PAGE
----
Read Isaiah 35
The Hebrew word that Isaiah uses to describe the peace that the Promised One will bring is shalom. It’s a beautiful word that conveys wholeness, harmony, and health. Where we might settle for uneasy truces and Band-Aid fixes as proxies for peace, shalom represents something much more robust. Beyond the cessation of war, shalom is a transformation of the conditions that lead to war in the first place.
When there is shalom, everything gets to function the way it was created to. Shalom rejects the idea of life as a zero-sum game and dares to imagine the comprehensive flourishing of every person and every thing, all at the same time. Theologian Darrell Johnson teaches that shalom describes “a psycho-somatic-relational-racial-economic-spiritual wholeness.” In chapter 35, Isaiah depicts that wholeness in beautifully poetic language.
Let’s start with the psychological wholeness the Prince of Shalom can offer us. According to Isaiah, there is a peace on offer that says, “Be strong, do not fear” to our “fearful hearts” (v. 4) until “gladness and joy” overtake us and “sorrow and sighing … flee away” (v. 10).
And what of somatic (or bodily) wholeness? In one vivid image after an another, Isaiah describes physical healing: The blind see, the deaf hear, the lame “leap like a deer” and the mute “shout for joy” (vv. 5–6). Even the creation itself is healed, as “water will gush forth in the wilderness” (v. 6) and “the wilderness will rejoice and blossom” like a crocus flower bursting into bloom (vv. 1–2).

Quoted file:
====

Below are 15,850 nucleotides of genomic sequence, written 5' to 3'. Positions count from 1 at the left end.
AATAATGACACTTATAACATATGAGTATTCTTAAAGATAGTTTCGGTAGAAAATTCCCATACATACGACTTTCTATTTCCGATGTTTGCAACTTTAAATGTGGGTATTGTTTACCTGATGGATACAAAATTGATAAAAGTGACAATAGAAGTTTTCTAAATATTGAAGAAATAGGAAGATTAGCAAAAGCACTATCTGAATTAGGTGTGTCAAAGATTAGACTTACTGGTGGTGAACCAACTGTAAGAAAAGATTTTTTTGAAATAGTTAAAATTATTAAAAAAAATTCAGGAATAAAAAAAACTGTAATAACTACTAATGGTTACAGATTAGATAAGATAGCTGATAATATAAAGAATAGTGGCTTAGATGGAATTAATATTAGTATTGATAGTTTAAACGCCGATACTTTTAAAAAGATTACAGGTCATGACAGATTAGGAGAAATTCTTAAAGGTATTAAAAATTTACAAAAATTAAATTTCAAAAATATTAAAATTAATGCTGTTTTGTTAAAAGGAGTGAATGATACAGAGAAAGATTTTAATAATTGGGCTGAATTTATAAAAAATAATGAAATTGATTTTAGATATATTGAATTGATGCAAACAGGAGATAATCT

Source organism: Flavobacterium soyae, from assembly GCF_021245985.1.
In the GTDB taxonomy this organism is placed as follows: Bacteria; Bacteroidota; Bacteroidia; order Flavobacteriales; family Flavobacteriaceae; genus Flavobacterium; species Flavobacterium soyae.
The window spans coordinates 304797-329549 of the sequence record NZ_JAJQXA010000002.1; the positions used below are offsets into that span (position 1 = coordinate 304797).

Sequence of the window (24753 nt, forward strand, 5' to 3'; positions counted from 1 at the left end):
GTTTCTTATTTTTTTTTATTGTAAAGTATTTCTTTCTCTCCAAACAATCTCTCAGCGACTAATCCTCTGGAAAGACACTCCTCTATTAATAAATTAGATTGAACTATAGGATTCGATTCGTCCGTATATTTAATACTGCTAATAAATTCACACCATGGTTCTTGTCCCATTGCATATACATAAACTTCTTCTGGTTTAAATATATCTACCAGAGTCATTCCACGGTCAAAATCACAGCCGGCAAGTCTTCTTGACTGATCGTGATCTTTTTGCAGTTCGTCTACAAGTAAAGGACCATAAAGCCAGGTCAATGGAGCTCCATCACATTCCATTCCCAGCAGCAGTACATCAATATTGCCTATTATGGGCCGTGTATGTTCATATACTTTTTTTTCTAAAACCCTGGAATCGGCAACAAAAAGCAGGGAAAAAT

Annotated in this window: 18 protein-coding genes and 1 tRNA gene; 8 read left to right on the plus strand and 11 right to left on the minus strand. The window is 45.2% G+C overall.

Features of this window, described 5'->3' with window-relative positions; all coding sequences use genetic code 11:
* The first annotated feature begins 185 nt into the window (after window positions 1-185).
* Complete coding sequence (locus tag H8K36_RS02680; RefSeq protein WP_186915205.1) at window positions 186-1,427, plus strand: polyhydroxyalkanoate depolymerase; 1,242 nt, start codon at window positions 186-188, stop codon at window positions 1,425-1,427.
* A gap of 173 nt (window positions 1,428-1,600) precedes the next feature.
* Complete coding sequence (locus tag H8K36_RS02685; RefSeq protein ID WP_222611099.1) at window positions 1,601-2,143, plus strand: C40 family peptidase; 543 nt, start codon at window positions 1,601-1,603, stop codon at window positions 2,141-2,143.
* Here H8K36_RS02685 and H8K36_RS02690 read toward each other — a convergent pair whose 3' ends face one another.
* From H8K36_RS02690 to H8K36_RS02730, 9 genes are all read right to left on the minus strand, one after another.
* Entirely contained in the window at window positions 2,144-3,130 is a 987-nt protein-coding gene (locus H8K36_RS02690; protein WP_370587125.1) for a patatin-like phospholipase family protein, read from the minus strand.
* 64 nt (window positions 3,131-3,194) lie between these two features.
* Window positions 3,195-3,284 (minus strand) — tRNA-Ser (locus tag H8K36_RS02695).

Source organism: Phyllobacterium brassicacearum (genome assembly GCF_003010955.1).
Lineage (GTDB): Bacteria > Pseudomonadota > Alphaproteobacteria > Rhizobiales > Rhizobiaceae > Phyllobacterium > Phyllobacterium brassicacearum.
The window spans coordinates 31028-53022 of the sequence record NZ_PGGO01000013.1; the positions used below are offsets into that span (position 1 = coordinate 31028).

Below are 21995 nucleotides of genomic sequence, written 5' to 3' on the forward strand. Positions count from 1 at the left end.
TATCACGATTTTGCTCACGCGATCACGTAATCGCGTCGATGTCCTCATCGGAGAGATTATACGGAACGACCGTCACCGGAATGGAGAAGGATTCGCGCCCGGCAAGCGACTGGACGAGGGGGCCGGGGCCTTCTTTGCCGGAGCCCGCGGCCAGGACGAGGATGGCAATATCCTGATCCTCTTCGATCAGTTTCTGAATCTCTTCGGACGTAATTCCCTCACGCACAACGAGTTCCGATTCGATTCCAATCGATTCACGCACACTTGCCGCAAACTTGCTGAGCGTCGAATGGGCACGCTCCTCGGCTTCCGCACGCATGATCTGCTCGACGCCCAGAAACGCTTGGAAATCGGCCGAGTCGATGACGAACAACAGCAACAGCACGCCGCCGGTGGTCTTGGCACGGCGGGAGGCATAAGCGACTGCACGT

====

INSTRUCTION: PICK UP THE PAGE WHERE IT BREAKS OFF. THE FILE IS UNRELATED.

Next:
As Isaiah 35 builds to its culmination, we are offered a vibrant vision of relational, economic, and spiritual wholeness in the depiction of a redeemed people walking and singing together on a highway of holiness. There are no lions there, Isaiah tells us, and we can safely assume the way is free from all other predatory or opportunistic foes. The people enter Zion together, where “everlasting joy will crown their heads” (v. 10).
This ultimate shalom, Isaiah tells us, is our future. But there’s even more to it than that. Author Jonathan Martin suggests in Prototype that, because the Prince of Peace gives us his Spirit, we are called to be “people from the future”—people who practice shalom here and now.
This Advent, when you face a situation in which peace is sorely needed, ask the Lord: What action or attitude would most move this situation toward the comprehensive flourishing of everyone and everything involved? You may find that the Prince of Shalom makes you a stream in the desert and fills you with gladness and joy.
Carolyn Arends is a recording artist, an author, and the director of education for Renovaré. Her most recent album is In the Morning.
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